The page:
Largs RNLI Volunteers Help 4 People after Yacht Runs Aground
Largs lifeboat was paged just after 6.30pm on Thursday 26 August, when UK Coastguard received a call from 4 people on board a yacht which had run aground and was listing over on its side in Kilchattan Bay, Isle of Bute.
Arriving on scene, a crew member from the lifeboat was placed on board the yacht to assess the situation. Given the precarious condition of the listing yacht and in consideration of the short amount of time until low tide, it was decided that undertaking a tow was necessary and the safest way to assist the casualties.
Unfortunately towing the yacht to deeper water was not possible. With the tide still ebbing and the yacht continuing to list there was concern that any passing commercial vessels would cause sufficient wash to worsen the situation. A discussion was held by the Lifeboat Helm, Lifeboat Operations Manager and Launching Authorities and it was agreed that the lifeboat would stand by the yacht until it could be re-floated.
Due to the severe list of the vessel all non-essential crew members from the yacht would be removed onto the Lifeboat reducing the number of people at risk.
As the tide turned and water began to rise, the wind also increased and changed direction causing the risk that the yacht could be pushed further into shallow water. To alleviate this risk the Lifeboat Helm instructed the crew to set up a tow from the yacht's stern allowing the yacht to be pulled free and into deeper water as soon as sufficient depth allowed.
After a considerable effort by the Lifeboat crew, the vessel was eventually re-floated. The yacht's crew managed to start their engine and checks were made for any damage or water ingress. Once all was found to be satisfactory the yacht made its own way to Largs Yacht Haven.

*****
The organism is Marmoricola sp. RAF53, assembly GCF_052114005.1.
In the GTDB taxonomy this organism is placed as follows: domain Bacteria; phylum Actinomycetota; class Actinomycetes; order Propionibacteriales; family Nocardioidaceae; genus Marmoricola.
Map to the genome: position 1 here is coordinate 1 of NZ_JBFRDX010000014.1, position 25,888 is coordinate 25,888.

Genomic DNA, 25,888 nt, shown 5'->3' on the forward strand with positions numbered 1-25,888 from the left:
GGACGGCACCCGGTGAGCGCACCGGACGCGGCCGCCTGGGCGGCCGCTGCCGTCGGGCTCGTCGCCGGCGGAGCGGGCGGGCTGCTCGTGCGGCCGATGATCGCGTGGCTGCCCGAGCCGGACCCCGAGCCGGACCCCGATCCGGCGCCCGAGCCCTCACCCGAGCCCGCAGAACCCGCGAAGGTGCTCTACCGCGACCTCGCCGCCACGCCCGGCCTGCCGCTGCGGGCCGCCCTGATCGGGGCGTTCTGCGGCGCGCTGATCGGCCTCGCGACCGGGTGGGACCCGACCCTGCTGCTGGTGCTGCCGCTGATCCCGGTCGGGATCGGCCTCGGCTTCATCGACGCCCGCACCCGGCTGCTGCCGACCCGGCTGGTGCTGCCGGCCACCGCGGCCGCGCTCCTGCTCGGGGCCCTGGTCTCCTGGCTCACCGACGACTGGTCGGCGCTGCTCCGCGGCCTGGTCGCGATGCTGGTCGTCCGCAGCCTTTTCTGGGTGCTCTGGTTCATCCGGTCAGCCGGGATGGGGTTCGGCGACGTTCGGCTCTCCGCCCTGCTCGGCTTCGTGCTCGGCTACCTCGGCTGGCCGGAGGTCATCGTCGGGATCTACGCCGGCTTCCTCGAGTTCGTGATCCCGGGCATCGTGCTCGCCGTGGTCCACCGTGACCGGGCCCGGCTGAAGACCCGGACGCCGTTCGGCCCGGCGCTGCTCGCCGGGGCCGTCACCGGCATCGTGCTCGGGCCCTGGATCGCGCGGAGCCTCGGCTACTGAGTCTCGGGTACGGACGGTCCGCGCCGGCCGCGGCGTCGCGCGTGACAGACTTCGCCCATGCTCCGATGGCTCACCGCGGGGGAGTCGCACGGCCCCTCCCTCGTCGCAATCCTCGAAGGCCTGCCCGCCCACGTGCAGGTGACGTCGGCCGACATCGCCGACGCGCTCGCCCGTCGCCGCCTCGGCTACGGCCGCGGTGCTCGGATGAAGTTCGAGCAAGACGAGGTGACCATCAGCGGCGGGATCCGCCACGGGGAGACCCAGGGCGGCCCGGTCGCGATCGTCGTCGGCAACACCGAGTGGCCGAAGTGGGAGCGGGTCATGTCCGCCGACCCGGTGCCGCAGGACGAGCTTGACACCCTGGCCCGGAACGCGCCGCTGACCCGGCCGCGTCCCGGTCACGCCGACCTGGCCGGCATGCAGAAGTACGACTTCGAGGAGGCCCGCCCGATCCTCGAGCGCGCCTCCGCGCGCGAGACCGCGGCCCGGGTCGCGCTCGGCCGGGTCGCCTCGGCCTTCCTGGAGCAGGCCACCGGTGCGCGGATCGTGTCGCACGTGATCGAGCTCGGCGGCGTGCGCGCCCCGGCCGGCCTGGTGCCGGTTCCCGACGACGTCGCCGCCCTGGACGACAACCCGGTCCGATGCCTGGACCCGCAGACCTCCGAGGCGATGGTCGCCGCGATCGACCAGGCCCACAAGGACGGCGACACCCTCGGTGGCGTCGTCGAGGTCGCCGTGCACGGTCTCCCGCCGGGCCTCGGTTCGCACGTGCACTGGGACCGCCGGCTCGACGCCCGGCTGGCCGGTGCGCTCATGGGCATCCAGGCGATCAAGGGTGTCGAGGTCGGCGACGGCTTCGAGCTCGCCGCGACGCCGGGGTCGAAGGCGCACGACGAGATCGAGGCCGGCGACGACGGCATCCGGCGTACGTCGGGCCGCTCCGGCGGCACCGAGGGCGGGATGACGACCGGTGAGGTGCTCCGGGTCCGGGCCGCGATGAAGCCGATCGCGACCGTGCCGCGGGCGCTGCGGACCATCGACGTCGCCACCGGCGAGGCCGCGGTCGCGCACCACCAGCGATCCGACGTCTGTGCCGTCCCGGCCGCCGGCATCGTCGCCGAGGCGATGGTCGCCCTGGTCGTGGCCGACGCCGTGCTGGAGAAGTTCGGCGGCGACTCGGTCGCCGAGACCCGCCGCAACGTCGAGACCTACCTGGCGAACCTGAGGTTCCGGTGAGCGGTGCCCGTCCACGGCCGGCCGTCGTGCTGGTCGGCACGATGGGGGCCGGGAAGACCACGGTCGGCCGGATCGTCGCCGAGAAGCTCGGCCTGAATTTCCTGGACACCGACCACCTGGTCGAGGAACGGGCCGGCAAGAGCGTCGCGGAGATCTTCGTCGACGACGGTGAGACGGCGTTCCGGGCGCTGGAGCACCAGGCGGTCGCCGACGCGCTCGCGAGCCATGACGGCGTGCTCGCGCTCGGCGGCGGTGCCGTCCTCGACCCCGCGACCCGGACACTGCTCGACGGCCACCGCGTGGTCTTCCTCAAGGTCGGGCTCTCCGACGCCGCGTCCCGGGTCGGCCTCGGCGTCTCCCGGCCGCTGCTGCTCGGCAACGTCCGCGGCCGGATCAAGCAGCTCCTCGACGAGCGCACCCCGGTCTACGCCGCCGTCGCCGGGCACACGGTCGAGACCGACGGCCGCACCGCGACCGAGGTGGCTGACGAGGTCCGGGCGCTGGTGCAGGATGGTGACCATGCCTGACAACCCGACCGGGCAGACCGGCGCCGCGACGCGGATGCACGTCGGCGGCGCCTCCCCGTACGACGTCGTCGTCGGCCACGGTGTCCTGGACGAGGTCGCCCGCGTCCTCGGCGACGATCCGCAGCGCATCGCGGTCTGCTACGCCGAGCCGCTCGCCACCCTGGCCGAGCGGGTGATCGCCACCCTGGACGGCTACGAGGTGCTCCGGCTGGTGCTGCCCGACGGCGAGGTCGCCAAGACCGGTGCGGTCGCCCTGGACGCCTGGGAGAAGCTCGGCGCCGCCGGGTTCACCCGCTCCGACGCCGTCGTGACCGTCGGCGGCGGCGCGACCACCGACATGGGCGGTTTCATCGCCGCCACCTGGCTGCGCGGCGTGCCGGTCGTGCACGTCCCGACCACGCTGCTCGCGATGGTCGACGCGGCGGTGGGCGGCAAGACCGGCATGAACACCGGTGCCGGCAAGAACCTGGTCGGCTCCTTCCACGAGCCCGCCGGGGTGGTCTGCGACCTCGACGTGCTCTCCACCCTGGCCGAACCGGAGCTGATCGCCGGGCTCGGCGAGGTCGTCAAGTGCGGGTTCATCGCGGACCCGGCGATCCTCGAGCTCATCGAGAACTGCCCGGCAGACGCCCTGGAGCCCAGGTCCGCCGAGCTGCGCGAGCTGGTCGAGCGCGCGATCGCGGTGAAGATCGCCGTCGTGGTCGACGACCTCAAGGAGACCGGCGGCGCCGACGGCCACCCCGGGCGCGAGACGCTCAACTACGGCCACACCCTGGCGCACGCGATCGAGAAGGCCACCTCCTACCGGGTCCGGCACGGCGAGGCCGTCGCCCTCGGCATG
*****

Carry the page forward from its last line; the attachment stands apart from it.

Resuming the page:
With the vessel safely underway, Largs Lifeboat was stood down and returned to station where Covid protocols were carried out and the Lifeboat was made ready for continued service.
Largs Lifeboat Operations Manager, John Griffiths said:
‘This call-out highlights the considerable efforts undertaken by our volunteers, both the boat crew, the shore crew and volunteer launch authorities here at the station. All of whom were prepared and able to assist a casualty for over 6 hours yesterday evening. Their efforts are commendable and I would like to thank them for the great commitment they make to helping those in danger at sea.’
‘It is important for all vessel owners to ensure they have checked local charts and publications when entering an unknown area to ensure they have prior knowledge of safe moorings, anchorages and shallow waters.’
Key facts about the RNLI
The RNLI charity saves lives at sea. Its volunteers provide a 24-hour search and rescue service around the United Kingdom and Republic of Ireland coasts. The RNLI operates 238 lifeboat stations in the UK and Ireland and more than 240 lifeguard units on beaches around the UK and Channel Islands. The RNLI is independent of Coastguard and government and depends on voluntary donations and legacies to maintain its rescue service. Since the RNLI was founded in 1824, its lifeboat crews and lifeguards have saved over 142,700 lives.